Opinion: Reds’ moves put them in the playoff hunt

Photo courtesy of Getty Images | Former Los Angeles Dodgers outfielder Yasiel Puig was acquired by the Reds in a trade in December. “Puig Mania” and company have many Reds fans hopeful for the upcoming season, wanting to galvanize the team.


It’s been a long few years for fans of the Cincinnati Reds, as the team has the worst record in baseball since the 2014 season.

They haven’t won more than 70 games since that 2014 season, winning 64 games in 2015, 68 in both 2016 and 2017 and 67 last season. They are also the only team to average fewer than 70 wins since 2014.

After this offseason, however, there is little reason to believe 2019 will hold the same fate.

The Reds have been very aggressive this winter, more so than any other team in baseball.

The biggest trade of their offseason came on Dec. 21, when they offloaded one of the worst contracts in Major League Baseball in starting pitcher Homer Bailey, along with two prospects, for three potential impact players.

In return for Homer Bailey, Jeter Downs and Josiah Gray, the Reds got back outfielders Yasiel Puig and Matt Kemp, starting pitcher Alex Wood and catcher Kyle Farmer. Puig, Kemp and Wood are all projected to be upgrades.

Puig brings a new energy to the team — he’s been active in the community and shown nothing but excitement about being a part of the Reds. His abilities as a player don’t hurt either. He brings additional power and strong defense in the outfield.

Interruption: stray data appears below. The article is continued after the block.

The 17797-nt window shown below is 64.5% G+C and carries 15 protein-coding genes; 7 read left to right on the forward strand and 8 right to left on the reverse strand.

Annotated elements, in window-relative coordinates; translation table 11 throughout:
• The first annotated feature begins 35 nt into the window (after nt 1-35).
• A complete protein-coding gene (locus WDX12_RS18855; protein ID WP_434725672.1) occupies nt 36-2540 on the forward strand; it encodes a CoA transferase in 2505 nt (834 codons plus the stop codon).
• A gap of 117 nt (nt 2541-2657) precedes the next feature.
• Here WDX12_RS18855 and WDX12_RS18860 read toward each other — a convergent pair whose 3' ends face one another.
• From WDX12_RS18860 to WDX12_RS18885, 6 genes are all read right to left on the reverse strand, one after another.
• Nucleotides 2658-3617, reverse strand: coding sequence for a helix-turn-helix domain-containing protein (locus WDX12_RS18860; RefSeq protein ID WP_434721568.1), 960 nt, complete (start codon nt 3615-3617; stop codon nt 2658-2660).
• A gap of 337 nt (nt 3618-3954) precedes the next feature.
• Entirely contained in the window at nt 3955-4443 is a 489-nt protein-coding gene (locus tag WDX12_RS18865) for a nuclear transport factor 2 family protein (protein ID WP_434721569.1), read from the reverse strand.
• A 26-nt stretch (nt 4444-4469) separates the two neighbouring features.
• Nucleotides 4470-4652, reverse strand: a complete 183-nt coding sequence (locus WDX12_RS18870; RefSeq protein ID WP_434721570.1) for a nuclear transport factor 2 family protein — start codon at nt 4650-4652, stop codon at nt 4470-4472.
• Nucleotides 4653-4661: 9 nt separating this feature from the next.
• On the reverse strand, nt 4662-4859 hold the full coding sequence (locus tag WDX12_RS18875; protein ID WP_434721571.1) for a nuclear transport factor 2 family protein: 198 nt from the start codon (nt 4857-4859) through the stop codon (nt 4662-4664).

Kemp was an All-Star last season, but he’ll be 35 by the end of the season and it’s reasonable to expect he will take a step back this year.

However, Kemp will still be a player who can make an impact, whether he starts or comes off the bench, and will be able to act as a mentor for the younger players with his veteran presence.

Wood brings a steady presence to a rotation that has been among the worst in baseball history throughout the last two seasons.

Wood’s stats from last season are better than the Reds’ rotation as a whole in nearly every category, so he will bolster the pitching staff.

Before the Dodgers trade, the Reds also made a smaller move in trading pitcher Tanner Rainey to the Nationals for Tanner Roark.

Roark improved last season from his 2017 campaign. Despite a lower win-loss record, he improved in nearly every other area. He is also a rotation upgrade who can bring a veteran presence. Roark has pitched in majors for six seasons.

The biggest wildcard of the Reds’ trade acquisitions is former New York Yankee and Oakland Athletic starting pitcher Sonny Gray.

The Reds acquired him in their final deal (so far) of the offseason in exchange for Shed Long and a draft pick.

They also received minor league relief pitcher Reiver Sanmartin in the trade and agreed to a contract extension with Gray to make the trade final.

On the surface, Gray had a bad season last year. He had a 4.90 ERA and pitched just 130.1 innings. However, a closer look reveals Gray really only struggled at home and was very good on the road.

His ERA at home, in 59.1 innings, was 6.98, while his ERA on the road, in 71.0 innings, was only 3.17.

This is not to say Gray will suddenly be an ace-level pitcher but rather that people shouldn’t expect him to be as bad as he was last season.

The Reds also have Nick Senzel, the sixth-ranked prospect in all of baseball, according to MLB Pipeline. He will probably play center field and is a likely contender for NL Rookie of the Year.

The Reds were just 11-29 in one-run games last season. If that record were to be flipped to 29-11, they would have been only two games out of a postseason spot.

Though the NL Central is projected to be the closest division since 1994, according to fangraphs.com, the Reds were right to be aggressive this offseason.

The team was not as far away from contending as the record made it seem, and by making these moves and getting this talent, this team will likely be in the playoff hunt for most of the season.


By: Donnie Menke | Staff Writer

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